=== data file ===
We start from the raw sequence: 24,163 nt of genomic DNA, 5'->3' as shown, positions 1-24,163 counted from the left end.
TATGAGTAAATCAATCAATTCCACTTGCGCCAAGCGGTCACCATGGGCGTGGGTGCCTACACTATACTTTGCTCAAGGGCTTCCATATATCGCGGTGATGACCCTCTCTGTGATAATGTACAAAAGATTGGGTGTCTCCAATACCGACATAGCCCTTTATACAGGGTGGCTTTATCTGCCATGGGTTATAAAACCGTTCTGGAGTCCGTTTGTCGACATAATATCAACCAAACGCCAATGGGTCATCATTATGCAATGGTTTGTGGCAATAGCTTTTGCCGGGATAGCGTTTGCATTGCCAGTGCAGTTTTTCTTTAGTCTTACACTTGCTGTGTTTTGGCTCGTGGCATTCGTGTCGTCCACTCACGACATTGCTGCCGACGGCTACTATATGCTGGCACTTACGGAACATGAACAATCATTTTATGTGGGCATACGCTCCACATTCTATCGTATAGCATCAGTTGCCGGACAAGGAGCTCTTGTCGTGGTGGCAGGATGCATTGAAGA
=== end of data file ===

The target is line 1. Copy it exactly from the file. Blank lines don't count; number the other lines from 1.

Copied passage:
We start from the raw sequence: 24,163 nt of genomic DNA, 5'->3' as shown, positions 1-24,163 counted from the left end.